106 quiksilver header

Peugeot 106 Quiksilver

Cars Culture

Remember the Quiksilver? Was this Pug 106 the entry level lad-mag car?

Your first car isn’t really meant to be anything special. It’s a runabout, a box, something just to get you mobile in the initial period after obtaining that most precious of things: a driving licence.

My friends all had battered old Fiesta 1.1s, or worse still, a Citroen AX with clocks instead of rev-counters. Seeing those cars made me realise that that was simply not going to be good enough for me. I’d waited to have my own car since I was old enough to fall in love with them. I was going to have a cool car.

With a budget three to six times higher than all of my friends (hey, that’s what pre-financial disaster banks were for) I found the perfect first car. It was cheap to insure, it was faster than my friends’ cars, and, naturally, it was cool. It was a 2000 Peugeot 106 Quiksilver.

106 Quiksilver on the beach

Ordinary 106s are nothing to write home about. As one of the longest-running production cars in European motoring history, they served as cheap city cars in what was mostly a pre-city car era and were fairly poorly made and pretty unreliable to boot. The worst 106s were the ones powered by diesel: loud, softly sprung, slow hatchbacks with little to enjoy apart from the overall design. However, as mine was a Quiksilver it suffered from none of those issues… aside from the build quality and reliability.

Quiksilver logo on the 106

Available only in silver with a black interior fitted with Quiksilver badges and logos on the exterior, the special edition was a bit of a gimmick, but silver was the best colour for the 106, and the Quiksilver brand – whatever it’s meant to be – was considered cool by people who like to get wet for sporting reasons. Even those moist maniacs would appreciate the 106’s styling – a highlight in Peugeot’s very hit-and-miss history of design – and the 1.4-litre petrol was about as big as an 18-year old could own without paying an insurance bill of several million pounds.

Sadly, like all 106s equipped with a sunroof, the water poured on in and settled in under the pedals on a rainy day, meaning I now owned a French pond and suffered soggy socks on many a wet British day. Also, the left-rear brake decided one day to suddenly snap in the middle of me doing a three-point turn in my street, blocking the driveways of my neighbours for several hours whilst the AA man chiselled (yes, chiselled) away at the failure. Could I pull the interior apart with my bare hands? Yes. Did I have to pack a coat and water in the boot everytime I went out because the Quiksilver car could break down at any moment? Yes. Ok, so why on Earth do I rate this car at all?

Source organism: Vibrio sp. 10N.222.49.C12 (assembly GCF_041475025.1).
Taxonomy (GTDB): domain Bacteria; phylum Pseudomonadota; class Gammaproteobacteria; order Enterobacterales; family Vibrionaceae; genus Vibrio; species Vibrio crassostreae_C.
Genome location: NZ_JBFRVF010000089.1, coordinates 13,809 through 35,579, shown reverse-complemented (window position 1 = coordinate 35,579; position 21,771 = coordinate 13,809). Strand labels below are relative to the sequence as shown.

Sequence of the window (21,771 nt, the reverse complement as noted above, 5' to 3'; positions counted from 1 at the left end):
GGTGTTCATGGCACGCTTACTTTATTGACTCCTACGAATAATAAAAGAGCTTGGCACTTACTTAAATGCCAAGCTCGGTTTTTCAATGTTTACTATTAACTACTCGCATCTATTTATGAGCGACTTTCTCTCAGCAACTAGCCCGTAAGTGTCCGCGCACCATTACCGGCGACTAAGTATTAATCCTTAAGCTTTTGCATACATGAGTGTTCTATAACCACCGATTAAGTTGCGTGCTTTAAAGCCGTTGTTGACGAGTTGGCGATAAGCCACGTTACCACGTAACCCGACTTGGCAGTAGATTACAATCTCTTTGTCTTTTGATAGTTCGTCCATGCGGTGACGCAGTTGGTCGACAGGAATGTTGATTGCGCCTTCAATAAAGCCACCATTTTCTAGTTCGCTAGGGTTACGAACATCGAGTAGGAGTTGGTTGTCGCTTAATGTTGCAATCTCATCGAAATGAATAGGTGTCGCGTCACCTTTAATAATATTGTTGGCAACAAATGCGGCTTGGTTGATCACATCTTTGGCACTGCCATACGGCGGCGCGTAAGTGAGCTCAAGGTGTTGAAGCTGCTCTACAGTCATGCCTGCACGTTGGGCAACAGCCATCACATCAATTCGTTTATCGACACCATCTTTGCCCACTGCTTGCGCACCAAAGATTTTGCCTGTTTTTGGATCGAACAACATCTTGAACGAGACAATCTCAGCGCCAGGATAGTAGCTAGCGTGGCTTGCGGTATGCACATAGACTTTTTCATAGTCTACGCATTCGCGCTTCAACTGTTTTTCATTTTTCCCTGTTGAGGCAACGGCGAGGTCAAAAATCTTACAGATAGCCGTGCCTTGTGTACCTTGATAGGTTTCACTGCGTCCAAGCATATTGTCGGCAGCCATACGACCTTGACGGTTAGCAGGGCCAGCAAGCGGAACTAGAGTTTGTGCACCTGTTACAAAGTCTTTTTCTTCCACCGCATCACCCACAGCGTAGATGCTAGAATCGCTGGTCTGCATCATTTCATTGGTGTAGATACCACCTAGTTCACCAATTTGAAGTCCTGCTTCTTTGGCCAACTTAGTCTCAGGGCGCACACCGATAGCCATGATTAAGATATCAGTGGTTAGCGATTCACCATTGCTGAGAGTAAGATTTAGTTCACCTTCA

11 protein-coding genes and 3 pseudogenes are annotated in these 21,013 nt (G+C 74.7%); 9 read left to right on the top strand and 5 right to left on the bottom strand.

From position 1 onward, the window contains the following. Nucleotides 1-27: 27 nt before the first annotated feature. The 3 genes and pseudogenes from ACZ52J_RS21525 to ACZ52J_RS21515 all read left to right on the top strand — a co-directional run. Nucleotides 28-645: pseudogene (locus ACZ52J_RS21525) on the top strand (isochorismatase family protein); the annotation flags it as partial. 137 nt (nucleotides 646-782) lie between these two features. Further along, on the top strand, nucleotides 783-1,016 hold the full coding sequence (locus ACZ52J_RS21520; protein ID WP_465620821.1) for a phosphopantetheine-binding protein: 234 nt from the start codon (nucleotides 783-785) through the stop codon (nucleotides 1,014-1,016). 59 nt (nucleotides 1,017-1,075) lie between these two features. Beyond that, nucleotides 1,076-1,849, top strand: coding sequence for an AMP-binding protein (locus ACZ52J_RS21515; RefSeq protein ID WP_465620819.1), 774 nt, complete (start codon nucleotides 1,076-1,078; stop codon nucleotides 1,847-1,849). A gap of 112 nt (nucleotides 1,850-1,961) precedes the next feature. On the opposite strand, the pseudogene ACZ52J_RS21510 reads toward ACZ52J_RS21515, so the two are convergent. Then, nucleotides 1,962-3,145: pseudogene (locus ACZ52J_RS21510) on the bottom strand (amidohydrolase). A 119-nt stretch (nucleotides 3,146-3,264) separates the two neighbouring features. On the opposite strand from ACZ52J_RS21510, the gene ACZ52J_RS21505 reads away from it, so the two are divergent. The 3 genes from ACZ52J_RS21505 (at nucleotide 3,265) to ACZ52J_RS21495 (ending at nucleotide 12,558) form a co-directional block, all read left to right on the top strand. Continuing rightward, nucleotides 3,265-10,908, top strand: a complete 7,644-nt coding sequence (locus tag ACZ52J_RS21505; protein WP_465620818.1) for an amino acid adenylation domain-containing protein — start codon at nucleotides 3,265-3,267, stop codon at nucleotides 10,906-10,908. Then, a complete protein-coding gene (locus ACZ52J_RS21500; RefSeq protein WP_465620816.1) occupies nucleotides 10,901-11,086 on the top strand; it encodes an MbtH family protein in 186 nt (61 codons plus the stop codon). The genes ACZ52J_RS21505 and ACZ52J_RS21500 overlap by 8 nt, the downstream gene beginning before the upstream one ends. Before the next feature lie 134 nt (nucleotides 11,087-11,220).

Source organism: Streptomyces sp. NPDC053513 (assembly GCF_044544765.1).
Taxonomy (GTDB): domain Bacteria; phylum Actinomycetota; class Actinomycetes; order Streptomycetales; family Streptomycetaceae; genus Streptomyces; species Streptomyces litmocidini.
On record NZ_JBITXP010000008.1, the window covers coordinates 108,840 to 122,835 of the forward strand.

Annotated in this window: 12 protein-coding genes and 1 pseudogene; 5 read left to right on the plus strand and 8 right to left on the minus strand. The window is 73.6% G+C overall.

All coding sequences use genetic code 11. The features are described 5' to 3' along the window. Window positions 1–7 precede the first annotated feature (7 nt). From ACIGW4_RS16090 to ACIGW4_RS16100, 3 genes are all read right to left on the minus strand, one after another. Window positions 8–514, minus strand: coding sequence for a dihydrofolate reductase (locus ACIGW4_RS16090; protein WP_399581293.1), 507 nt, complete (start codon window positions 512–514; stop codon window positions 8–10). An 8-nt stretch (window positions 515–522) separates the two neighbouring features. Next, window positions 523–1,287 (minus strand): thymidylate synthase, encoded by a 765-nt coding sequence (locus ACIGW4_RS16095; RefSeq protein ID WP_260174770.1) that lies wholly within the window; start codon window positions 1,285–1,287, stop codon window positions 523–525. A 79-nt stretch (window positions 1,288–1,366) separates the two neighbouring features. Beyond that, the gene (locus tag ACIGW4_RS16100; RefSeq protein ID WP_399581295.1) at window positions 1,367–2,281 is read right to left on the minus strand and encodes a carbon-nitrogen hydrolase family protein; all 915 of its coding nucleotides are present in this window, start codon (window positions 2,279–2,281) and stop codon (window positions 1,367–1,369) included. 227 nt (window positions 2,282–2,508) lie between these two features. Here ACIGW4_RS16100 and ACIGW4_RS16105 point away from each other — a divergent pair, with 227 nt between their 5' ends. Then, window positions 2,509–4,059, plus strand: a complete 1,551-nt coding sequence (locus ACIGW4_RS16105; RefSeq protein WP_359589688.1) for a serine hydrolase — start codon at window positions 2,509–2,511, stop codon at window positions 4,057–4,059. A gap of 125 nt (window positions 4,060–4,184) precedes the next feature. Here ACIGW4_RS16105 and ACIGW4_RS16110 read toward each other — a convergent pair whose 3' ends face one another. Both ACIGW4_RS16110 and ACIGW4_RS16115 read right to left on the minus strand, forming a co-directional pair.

Peugeot 106 Quiksilver parked outside

For a start, the previous owner had fixed an issue all Peugeot 106s had: something I like to call under-wheeling. Every 106 ever made has the wrong sized wheels. They’re too small in diameter, and not wide enough. Lowering the car and adding 17″ Wolfrace Alloys fixed that issue and allowed for a wider tyre as well as making the car look a heck of a lot better, and this in turn produced phenomenal handling and grip. This is a car that weighed less than 900kg, so it could corner just about as well as anything in the county of Devon where I grew up. Its diminutive stature allowed it to nip through country lanes at a fair pace provided you kept the speed up from the disappointing 75 horses under the bonnet.

The Quiksilver brand may well mean something to those who like to put on rubber suits and throw themselves around in brine, but for me it was decorative garnish on the first steps into driving cars that can perform. My 106 looked great, handled superbly, and as far as first cars go, it was easily the best car in my group of friends, so I held bragging rights. Certainly better than a shoddy old Citroen AX, hey?

106 Quiksilver on the beach